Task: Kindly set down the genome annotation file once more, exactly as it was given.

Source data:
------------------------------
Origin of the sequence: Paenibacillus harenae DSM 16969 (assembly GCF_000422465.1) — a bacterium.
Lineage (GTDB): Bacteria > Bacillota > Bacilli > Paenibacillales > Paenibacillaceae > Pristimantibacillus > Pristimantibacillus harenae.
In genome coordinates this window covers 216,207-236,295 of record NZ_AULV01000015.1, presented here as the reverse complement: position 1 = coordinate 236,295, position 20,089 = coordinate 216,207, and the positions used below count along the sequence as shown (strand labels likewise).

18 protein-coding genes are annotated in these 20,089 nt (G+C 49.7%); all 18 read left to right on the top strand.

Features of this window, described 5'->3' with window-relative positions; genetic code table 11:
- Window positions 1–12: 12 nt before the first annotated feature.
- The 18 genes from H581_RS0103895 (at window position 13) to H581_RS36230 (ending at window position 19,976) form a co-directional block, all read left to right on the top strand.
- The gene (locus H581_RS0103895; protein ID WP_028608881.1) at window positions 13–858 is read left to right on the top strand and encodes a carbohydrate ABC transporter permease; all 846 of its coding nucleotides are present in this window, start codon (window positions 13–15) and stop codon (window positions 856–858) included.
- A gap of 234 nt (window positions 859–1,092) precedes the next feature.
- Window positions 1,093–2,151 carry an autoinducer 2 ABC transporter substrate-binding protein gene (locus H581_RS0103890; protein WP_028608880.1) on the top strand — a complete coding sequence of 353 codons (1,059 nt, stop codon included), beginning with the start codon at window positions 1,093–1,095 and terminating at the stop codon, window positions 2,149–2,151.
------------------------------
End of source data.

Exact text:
Origin of the sequence: Paenibacillus harenae DSM 16969 (assembly GCF_000422465.1) — a bacterium.
Lineage (GTDB): Bacteria > Bacillota > Bacilli > Paenibacillales > Paenibacillaceae > Pristimantibacillus > Pristimantibacillus harenae.
In genome coordinates this window covers 216,207-236,295 of record NZ_AULV01000015.1, presented here as the reverse complement: position 1 = coordinate 236,295, position 20,089 = coordinate 216,207, and the positions used below count along the sequence as shown (strand labels likewise).

18 protein-coding genes are annotated in these 20,089 nt (G+C 49.7%); all 18 read left to right on the top strand.

Features of this window, described 5'->3' with window-relative positions; genetic code table 11:
- Window positions 1–12: 12 nt before the first annotated feature.
- The 18 genes from H581_RS0103895 (at window position 13) to H581_RS36230 (ending at window position 19,976) form a co-directional block, all read left to right on the top strand.
- The gene (locus H581_RS0103895; protein ID WP_028608881.1) at window positions 13–858 is read left to right on the top strand and encodes a carbohydrate ABC transporter permease; all 846 of its coding nucleotides are present in this window, start codon (window positions 13–15) and stop codon (window positions 856–858) included.
- A gap of 234 nt (window positions 859–1,092) precedes the next feature.
- Window positions 1,093–2,151 carry an autoinducer 2 ABC transporter substrate-binding protein gene (locus H581_RS0103890; protein WP_028608880.1) on the top strand — a complete coding sequence of 353 codons (1,059 nt, stop codon included), beginning with the start codon at window positions 1,093–1,095 and terminating at the stop codon, window positions 2,149–2,151.